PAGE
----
February 14, 2015
Chris Loftus, RLA, ASLA
It’s an intriguing vision: miles of luminous sliver ribbon suspended over a wild river, bending light and accentuating canyon curves. First conceived by the artist Christo and his late wife Jeanne-Claude in the early nineteen-nineties, the Over the River (OTR) project proposes to suspend 5.9 miles of silver fabric in eight distinct locations along a 42-mile stretch of the Arkansas River in South-central Colorado.
The path to realization of OTR has been as curvilinear and dynamic as the river over which it is proposed. Years of analysis and thousands of pages of permitting documents, multiple state and federal law suits, and a flurry of public opposition have extended the project’s timeline and still obstruct the announcement of an installation date. Once initiated, the project would take 27 months to implement and would be displayed for a two-week period during the month of August.
Impacts to the ecosystems along the Arkansas’ riparian corridor present one of the most contentious aspects of the project. The proposed installation includes a fabric and cable system anchored to the canyon walls and river banks, which could create temporary obstacles to wildlife movement and altered microclimatic conditions. The entire project area is under Bureau of Land Management (BLM) jurisdiction, and an Environmental Impact Study (EIS) was completed as part of the permitting process. The EIS describes a number of mitigation measures that address terrestrial, avian, and aquatic wildlife and habitat impacts. These measures include the provision of access to previously unavailable bighorn sheep habitat, the establishment of a bighorn sheep adaptive management fund for future mitigation efforts, creation of raptor nest buffers, preservation of all existing trees in the area, and sedimentation prevention to protect instream habitat. The project implementation schedule was also designed to minimize impacts during especially sensitive seasonal wildlife activity.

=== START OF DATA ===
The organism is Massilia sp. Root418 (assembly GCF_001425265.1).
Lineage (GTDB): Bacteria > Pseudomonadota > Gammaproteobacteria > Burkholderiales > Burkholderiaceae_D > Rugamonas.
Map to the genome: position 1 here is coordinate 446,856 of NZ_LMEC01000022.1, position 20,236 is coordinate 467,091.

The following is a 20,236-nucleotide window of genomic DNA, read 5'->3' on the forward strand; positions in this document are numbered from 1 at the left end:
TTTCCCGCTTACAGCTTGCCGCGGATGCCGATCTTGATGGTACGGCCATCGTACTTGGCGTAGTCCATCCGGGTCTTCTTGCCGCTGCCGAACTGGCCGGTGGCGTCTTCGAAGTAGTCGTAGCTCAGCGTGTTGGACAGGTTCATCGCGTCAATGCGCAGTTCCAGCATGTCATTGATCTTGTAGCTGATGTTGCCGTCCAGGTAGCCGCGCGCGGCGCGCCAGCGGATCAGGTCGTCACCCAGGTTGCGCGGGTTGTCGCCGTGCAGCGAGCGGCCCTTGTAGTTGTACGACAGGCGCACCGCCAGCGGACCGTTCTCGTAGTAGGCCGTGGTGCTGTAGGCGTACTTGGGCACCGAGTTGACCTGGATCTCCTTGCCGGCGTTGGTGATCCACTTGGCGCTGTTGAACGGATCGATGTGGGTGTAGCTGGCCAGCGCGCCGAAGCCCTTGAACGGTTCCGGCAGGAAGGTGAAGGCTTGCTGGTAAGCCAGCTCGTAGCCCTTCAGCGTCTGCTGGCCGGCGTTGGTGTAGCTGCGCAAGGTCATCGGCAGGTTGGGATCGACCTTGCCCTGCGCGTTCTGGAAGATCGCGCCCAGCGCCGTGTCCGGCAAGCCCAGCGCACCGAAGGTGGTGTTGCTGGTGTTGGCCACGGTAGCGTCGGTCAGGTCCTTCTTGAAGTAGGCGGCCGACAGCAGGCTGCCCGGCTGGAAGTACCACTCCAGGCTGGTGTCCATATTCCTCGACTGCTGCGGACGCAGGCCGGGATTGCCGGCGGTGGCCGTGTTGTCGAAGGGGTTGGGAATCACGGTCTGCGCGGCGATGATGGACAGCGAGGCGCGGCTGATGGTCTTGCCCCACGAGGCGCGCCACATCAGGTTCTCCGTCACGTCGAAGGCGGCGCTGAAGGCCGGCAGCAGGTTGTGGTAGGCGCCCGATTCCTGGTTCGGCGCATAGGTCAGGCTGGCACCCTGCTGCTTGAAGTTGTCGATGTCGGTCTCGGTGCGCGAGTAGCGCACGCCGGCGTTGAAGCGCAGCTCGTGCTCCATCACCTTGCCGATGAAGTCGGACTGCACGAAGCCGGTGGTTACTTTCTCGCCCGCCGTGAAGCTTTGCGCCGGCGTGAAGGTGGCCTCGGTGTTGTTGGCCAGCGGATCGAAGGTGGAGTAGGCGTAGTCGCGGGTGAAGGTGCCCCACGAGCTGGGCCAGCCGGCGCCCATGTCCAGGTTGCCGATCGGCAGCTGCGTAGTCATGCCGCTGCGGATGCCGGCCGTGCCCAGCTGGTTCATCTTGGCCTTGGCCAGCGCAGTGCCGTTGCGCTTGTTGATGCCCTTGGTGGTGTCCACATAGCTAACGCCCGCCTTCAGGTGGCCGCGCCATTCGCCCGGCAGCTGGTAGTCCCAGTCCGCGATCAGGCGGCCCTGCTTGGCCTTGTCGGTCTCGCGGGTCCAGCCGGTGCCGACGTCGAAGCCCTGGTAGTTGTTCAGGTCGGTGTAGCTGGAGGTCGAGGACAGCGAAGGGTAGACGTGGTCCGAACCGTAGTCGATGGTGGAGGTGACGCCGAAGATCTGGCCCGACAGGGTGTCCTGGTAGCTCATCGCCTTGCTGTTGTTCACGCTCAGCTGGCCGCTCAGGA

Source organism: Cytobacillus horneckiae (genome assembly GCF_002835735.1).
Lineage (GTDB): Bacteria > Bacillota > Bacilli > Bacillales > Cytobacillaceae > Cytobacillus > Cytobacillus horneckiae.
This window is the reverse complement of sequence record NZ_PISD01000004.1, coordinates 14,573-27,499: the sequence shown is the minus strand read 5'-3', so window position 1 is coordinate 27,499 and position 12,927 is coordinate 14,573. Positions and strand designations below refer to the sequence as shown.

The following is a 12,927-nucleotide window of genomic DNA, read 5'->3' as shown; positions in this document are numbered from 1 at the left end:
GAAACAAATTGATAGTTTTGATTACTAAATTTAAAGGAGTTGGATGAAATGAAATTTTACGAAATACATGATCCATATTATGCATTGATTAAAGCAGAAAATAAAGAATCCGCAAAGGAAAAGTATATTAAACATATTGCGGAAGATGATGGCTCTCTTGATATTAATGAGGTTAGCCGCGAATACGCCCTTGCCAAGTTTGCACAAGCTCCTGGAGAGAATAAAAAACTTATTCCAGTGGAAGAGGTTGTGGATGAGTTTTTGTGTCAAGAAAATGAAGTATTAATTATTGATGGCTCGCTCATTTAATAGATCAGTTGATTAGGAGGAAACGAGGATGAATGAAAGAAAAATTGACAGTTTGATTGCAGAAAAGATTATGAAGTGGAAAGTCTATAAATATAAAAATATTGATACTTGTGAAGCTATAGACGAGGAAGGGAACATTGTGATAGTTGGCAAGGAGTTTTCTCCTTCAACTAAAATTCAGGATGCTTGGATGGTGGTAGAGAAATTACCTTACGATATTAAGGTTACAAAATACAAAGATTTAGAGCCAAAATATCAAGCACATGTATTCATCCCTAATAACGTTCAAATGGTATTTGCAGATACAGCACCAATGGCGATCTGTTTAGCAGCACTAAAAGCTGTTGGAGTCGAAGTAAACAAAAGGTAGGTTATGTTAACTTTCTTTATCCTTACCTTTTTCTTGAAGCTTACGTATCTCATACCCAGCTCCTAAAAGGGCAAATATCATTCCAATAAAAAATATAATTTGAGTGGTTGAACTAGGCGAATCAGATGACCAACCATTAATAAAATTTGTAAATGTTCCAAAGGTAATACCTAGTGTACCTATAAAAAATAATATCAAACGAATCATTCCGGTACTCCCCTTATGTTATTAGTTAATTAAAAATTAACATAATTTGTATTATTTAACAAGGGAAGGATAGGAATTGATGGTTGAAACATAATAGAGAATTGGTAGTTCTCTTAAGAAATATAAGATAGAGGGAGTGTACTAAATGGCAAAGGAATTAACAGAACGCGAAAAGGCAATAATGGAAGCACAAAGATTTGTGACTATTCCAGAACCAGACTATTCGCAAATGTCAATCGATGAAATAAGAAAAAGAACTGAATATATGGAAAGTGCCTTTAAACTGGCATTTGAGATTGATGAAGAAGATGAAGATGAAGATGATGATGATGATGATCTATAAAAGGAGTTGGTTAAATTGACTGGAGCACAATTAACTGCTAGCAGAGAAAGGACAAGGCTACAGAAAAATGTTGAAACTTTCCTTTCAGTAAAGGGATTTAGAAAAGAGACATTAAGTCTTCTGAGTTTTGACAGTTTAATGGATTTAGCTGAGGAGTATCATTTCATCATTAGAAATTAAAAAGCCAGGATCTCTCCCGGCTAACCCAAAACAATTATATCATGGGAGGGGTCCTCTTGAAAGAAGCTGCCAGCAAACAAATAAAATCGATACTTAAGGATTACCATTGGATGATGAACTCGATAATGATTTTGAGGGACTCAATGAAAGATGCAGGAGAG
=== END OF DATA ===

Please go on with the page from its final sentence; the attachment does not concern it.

Following the 2011 BLM Record of Decision approving the project, multiple legal obstacles surfaced. Recent litigious action and associated publicity have rekindled public interest in the project. On January 2, 2015, a federal judge upheld the BLM’s decision to allow the installation. Another federal appeal was filed on January 26, continuing to delay final permitting and project commencement. On February 12, OTR cleared a state hurdle when the Colorado Court of Appeals ruled to uphold a 2013 decision in favor of Colorado State Parks’ approval of the project. The most visible and organized public and legal opposition has originated from Rags Over the Arkansas River, or ROAR, which has fought the project at local, state, and federal levels. ROAR cites potential negative impacts to local communities and wildlife as grounds for blocking the proposal.
Christo, who has successfully completed other large scale projects around the world including the Gates installation in Central Park and a previous Colorado installation called Valley Curtain, seems unfazed by the ongoing opposition. His comments indicate that he considers it a valuable part of the process for projects of this scope. In a 2013 Denver Post interview, Christo remarked, “For many years, all the people are thinking how the work will be beautiful, how the work will be awful. Basically the work is working in the mind of the people before it physically exists. This is probably the biggest satisfaction we have.” OTR, like Christo’s other installations, is funded solely from sales of the artist’s work, including the original concept sketches.
Proponents of Christo’s work believe that it accentuates natural forms and invites people to reinvent their perceptions of the landscape. Opponents find the installations obtrusive and unnatural. Time and the legal system will determine OTR’s fate. In the meantime, the Arkansas River will continue its dynamic flow through the Rocky Mountains toward the Great Plains.
About the Author
Chris is a Registered Landscape Architect with over ten years of experience working in the western United States. He specializes in the reintroduction of highly functioning ecological systems to degraded landscapes.
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